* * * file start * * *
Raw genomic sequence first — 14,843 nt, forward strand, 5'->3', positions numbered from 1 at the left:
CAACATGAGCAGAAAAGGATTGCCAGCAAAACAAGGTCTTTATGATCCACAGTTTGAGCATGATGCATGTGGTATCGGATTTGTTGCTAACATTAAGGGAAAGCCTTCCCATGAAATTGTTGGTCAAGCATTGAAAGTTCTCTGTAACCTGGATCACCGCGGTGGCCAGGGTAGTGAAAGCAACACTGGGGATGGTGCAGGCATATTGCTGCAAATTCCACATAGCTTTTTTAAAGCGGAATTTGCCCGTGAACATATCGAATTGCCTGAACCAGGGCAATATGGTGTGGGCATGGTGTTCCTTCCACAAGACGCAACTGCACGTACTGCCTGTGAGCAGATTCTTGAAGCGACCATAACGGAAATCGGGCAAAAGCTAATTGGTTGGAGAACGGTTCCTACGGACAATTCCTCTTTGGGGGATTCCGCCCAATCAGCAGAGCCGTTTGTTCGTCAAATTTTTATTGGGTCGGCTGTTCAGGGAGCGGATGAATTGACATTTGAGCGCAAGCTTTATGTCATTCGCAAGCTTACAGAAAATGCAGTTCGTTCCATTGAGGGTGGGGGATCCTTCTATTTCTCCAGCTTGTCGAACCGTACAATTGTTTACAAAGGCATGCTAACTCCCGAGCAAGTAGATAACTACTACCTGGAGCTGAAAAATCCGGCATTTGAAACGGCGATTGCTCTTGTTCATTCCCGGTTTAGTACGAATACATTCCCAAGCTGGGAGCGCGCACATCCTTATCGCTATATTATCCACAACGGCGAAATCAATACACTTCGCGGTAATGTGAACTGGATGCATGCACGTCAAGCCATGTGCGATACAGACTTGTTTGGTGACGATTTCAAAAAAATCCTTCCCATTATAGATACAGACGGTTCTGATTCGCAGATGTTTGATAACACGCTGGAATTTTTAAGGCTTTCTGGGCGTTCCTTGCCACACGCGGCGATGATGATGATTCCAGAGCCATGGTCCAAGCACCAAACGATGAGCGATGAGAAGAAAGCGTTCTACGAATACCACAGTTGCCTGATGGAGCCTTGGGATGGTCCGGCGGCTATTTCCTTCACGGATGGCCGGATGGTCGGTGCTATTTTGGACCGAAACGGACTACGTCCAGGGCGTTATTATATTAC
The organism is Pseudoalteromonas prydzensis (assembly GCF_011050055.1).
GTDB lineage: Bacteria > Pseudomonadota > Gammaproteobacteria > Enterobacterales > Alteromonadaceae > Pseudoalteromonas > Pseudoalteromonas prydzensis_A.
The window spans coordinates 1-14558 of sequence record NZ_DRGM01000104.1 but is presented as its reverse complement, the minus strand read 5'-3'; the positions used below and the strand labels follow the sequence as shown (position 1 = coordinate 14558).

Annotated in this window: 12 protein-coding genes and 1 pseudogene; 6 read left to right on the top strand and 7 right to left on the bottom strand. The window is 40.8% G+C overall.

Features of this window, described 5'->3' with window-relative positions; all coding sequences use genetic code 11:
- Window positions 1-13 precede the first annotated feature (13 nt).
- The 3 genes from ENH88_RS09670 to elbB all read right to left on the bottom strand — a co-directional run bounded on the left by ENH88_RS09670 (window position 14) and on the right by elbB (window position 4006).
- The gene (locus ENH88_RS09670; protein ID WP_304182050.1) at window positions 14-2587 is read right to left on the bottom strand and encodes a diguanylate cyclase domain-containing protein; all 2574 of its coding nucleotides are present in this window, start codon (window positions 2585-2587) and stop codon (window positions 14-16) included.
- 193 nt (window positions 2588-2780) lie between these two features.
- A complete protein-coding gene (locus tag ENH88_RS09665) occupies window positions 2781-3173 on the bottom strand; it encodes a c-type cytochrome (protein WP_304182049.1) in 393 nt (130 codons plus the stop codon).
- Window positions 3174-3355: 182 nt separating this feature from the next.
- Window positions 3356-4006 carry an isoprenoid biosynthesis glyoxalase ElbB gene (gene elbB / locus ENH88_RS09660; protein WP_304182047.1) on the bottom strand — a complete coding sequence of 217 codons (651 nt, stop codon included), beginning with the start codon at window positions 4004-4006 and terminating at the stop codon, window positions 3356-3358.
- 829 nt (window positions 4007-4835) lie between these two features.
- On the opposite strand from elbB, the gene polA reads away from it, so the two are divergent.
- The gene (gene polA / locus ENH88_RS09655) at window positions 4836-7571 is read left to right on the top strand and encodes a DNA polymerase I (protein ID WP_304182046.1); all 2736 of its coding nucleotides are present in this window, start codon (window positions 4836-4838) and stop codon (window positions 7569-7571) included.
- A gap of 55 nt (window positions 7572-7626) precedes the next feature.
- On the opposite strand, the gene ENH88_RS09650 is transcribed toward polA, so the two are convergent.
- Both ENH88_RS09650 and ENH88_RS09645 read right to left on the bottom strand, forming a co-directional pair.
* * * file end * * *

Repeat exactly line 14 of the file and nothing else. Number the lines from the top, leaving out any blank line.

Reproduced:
- Window positions 3356-4006 carry an isoprenoid biosynthesis glyoxalase ElbB gene (gene elbB / locus ENH88_RS09660; protein WP_304182047.1) on the bottom strand — a complete coding sequence of 217 codons (651 nt, stop codon included), beginning with the start codon at window positions 4004-4006 and terminating at the stop codon, window positions 3356-3358.